ANB: AFI is an incredible program to be part of – a collaborative project established by the Whitechapel in 2008 that now links to 21 partner organizations across the world. “Inscriptions (One Here Now)”, which is a separate though related work to “Inscriptions of an Immense Theatre”, will show at each of these venues throughout 2020. Among them are the Hammer Museum in LA, the Museum of Modern Art in Warsaw, the Istanbul Modern and the Whitworth in Manchester. “Inscriptions (One Here Now)” was originally commissioned by Miranda Driscoll for Sirius Arts Centre in Cork, as a response to a site-specific wall painting by the artist Brian O’Doherty. The work was then proposed by Dawn Williams at Crawford Art Gallery for Artists’ Film International, which is working with the curatorial theme of “Language” this year. Embedded within the film are references to the ancient Irish language of Ogham, a script which took the form of linear strokes cut into vertical standing stones. The camera in “Inscriptions (One Here Now)” travels into the negative space of a quarry interior, attempting to ‘read’ the quarry walls. It traces the deep time of geological sequences, the scars left by machinery on the rock surfaces, and the sprayed industrial notations that codify the commodification and disappearance of landscape. These different forms of inscription act as a metaphor for the anthropocene in this film – a meditation on our current geological era, and the reality of environment and climate shaped by human behavior.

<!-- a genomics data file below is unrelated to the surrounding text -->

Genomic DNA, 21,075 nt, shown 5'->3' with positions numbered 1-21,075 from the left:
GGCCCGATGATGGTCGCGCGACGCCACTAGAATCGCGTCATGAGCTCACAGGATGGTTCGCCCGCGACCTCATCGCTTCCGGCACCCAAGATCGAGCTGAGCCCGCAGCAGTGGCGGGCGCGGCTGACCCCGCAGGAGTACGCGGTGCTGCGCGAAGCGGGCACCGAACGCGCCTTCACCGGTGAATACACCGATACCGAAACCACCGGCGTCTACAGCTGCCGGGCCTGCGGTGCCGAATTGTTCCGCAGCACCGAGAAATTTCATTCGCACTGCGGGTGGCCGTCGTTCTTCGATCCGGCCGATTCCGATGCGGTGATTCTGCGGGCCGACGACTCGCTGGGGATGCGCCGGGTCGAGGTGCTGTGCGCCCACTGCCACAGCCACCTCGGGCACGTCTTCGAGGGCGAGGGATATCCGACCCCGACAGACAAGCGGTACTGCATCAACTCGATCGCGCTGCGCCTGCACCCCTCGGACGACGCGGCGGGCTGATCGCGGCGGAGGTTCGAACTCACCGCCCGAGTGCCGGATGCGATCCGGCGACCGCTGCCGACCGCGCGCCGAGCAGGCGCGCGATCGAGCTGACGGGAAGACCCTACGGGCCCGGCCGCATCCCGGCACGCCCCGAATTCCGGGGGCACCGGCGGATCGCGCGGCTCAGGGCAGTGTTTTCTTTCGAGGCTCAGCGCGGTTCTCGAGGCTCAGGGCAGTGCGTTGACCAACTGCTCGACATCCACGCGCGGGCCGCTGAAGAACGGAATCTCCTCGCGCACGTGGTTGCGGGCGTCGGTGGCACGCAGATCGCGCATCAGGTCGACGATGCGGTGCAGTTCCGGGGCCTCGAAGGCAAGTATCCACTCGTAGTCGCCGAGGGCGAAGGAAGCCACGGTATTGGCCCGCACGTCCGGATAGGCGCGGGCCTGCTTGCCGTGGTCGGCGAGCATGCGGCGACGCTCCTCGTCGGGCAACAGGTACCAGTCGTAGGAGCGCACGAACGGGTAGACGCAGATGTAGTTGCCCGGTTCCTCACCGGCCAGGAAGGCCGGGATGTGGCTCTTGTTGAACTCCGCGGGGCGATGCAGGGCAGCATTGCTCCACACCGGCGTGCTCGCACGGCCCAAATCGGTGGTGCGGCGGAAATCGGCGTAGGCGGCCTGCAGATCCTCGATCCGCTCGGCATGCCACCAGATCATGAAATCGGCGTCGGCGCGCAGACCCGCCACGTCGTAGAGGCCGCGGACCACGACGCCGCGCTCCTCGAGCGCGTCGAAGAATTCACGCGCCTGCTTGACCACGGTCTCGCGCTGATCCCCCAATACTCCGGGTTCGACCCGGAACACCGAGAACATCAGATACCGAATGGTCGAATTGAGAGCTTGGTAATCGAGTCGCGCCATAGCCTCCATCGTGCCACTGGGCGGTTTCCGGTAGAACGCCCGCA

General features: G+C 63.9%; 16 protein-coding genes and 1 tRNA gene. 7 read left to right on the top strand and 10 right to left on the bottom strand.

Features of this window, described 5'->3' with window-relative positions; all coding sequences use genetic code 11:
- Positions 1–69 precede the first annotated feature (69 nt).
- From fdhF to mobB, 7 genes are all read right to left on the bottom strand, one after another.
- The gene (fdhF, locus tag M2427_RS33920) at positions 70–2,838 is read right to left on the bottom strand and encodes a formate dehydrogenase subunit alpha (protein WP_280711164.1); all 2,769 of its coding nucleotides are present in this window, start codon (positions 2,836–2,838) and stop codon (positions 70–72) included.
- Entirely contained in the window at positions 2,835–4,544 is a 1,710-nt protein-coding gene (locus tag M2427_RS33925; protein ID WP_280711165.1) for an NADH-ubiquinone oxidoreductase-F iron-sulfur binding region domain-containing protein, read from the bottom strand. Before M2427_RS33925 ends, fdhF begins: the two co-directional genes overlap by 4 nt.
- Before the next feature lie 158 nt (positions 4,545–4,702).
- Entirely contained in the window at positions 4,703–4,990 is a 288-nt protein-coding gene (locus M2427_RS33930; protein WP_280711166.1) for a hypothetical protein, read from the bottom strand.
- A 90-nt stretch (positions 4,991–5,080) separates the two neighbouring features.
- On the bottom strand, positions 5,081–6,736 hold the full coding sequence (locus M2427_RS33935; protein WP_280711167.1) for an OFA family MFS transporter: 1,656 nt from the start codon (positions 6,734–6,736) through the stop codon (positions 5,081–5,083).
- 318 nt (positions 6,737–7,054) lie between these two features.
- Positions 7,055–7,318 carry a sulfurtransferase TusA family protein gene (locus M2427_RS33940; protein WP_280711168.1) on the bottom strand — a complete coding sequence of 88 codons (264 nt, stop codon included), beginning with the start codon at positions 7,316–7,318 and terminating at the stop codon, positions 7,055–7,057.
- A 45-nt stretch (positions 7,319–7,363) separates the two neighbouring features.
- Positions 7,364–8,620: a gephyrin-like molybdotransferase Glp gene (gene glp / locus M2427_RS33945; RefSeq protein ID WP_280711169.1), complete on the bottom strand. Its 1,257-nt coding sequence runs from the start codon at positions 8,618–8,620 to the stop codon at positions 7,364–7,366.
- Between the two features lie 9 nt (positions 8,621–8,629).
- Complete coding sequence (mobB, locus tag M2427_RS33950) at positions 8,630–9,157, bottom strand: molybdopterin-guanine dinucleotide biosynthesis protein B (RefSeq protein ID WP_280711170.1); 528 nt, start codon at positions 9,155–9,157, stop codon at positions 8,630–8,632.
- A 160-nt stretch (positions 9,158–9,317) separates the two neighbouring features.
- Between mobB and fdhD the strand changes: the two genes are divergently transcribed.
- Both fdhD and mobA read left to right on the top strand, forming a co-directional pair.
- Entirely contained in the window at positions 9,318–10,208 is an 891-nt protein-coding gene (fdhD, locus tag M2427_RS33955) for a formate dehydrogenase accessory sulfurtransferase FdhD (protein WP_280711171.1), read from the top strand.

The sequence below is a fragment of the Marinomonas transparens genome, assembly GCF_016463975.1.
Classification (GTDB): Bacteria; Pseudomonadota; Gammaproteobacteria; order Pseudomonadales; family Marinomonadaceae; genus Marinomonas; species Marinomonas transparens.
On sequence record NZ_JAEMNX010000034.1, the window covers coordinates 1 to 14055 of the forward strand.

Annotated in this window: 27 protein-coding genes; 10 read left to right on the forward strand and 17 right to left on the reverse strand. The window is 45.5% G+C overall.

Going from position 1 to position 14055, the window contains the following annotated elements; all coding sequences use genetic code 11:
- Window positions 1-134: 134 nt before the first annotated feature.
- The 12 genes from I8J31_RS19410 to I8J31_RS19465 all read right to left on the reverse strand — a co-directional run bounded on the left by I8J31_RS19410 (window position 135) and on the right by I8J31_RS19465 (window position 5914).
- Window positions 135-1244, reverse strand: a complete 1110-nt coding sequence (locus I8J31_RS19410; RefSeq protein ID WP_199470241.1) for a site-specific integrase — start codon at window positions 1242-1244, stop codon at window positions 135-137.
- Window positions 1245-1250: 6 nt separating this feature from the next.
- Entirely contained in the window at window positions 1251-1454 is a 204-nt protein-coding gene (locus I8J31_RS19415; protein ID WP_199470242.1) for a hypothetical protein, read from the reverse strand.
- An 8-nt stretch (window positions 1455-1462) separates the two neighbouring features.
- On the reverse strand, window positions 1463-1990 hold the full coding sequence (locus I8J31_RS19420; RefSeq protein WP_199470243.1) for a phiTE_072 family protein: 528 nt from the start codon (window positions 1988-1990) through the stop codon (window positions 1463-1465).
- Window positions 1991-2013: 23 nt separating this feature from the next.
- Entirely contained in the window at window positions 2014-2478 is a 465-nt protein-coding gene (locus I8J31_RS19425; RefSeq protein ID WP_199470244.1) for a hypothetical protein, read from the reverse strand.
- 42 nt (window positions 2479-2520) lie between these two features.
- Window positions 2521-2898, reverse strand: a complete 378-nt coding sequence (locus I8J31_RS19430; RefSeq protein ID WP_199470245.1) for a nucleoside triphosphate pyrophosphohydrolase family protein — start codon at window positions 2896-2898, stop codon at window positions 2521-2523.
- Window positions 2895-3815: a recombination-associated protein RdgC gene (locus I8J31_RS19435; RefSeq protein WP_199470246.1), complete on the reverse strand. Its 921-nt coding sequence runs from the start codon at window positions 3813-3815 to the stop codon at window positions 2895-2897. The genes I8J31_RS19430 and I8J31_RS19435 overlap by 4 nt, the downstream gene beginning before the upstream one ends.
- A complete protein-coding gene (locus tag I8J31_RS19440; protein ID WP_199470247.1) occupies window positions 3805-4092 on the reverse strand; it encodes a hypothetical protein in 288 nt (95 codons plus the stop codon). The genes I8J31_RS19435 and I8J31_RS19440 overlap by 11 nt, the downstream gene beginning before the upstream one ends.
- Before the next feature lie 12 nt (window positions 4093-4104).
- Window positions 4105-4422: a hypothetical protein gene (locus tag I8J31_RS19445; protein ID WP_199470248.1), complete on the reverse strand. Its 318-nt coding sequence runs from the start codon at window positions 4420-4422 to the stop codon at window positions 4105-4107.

IOIT - STILL5 Ailbhe Ní Bhriain “Inscriptions of an Immense Theatre “, Film Still, 2018 © the artist

MK: What are you working on at the moment?

ANB: Right now I’m immersed in production for a new film ‘An Experiment with Time’. This looks at sites of medical, technological and religious history through the lens of a future destabilized by climate crisis. This has been funded by the Arts Council of Ireland, which has been so important to the development of my work over the years. It’s an odd film; drawing in elements of AI, precognitive dreams, a lone chameleon…but it’s got its own logic.   



Current Exhibitions 

Inscriptions IV
Solo exhibition at Domobaal, London, 14.02.20 – 

Inscriptions of an Immense Theatre
Solo screening event at Whitechapel Gallery
Curated by Gareth Evans, 05.03.20

Artists Film International
Ailbhe Ni Bhriain, Raks Media Collective, Lerato Shadi & Yo Guo at Crawford Art Gallery, Cork 
23.03.20 – 26.04.20

Ailbhe Ni Bhriain, Dominika Olszowy and Lisa Tan
Whitechapel Gallery, London, 24.03.20 – 26.05.20